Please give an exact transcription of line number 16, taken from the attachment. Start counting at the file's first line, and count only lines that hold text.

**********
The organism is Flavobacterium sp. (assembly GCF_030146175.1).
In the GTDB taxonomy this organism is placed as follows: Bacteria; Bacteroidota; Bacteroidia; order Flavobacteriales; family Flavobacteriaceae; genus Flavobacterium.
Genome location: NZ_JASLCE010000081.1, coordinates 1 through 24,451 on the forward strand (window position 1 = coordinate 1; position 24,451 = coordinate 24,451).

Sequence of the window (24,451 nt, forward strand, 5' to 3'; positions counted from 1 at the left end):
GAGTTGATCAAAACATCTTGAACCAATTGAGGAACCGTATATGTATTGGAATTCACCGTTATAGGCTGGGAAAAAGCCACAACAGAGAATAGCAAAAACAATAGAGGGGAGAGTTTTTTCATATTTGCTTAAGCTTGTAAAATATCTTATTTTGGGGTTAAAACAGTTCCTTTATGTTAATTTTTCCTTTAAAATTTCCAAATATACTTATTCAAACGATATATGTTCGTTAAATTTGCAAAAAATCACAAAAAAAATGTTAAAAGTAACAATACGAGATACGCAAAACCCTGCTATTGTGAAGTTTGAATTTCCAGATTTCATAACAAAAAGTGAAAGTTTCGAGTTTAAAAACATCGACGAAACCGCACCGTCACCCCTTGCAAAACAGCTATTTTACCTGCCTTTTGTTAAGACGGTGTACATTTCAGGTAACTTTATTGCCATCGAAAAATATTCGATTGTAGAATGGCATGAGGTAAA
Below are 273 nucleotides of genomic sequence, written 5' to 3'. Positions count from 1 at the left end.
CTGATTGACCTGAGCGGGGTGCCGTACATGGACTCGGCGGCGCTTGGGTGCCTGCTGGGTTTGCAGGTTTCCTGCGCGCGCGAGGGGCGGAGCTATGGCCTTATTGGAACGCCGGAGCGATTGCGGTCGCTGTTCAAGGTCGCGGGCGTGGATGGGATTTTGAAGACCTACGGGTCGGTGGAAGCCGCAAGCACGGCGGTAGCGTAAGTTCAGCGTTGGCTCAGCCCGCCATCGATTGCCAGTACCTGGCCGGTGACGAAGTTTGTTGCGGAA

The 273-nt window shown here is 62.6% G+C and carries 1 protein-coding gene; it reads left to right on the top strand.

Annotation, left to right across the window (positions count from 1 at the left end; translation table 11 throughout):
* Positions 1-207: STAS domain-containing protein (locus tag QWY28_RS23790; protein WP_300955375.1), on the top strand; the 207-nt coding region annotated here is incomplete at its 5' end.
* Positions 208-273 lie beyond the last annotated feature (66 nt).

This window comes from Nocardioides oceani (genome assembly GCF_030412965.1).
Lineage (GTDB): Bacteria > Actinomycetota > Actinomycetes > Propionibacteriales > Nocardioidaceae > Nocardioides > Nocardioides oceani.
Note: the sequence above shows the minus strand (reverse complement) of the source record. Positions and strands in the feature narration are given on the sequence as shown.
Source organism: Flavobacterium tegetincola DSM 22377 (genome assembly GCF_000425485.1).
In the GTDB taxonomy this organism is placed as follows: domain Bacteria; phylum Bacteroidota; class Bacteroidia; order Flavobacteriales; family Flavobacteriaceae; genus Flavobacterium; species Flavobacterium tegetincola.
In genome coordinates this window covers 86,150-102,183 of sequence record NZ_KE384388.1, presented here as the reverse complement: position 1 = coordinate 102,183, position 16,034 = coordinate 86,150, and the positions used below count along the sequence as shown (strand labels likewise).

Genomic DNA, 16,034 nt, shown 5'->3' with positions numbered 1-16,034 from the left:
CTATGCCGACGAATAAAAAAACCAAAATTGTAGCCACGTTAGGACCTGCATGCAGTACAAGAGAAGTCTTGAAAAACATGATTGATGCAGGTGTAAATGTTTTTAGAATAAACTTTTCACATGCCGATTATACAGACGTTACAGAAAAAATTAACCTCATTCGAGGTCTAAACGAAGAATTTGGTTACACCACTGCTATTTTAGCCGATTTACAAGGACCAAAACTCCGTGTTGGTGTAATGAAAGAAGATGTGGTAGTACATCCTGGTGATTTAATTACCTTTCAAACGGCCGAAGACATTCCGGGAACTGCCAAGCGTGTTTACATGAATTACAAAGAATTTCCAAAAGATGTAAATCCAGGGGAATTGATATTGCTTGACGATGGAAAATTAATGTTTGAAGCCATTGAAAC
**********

In the GTDB taxonomy this organism is placed as follows: domain Bacteria; phylum Bacteroidota; class Bacteroidia; order Flavobacteriales; family Flavobacteriaceae; genus Flavobacterium; species Flavobacterium tegetincola.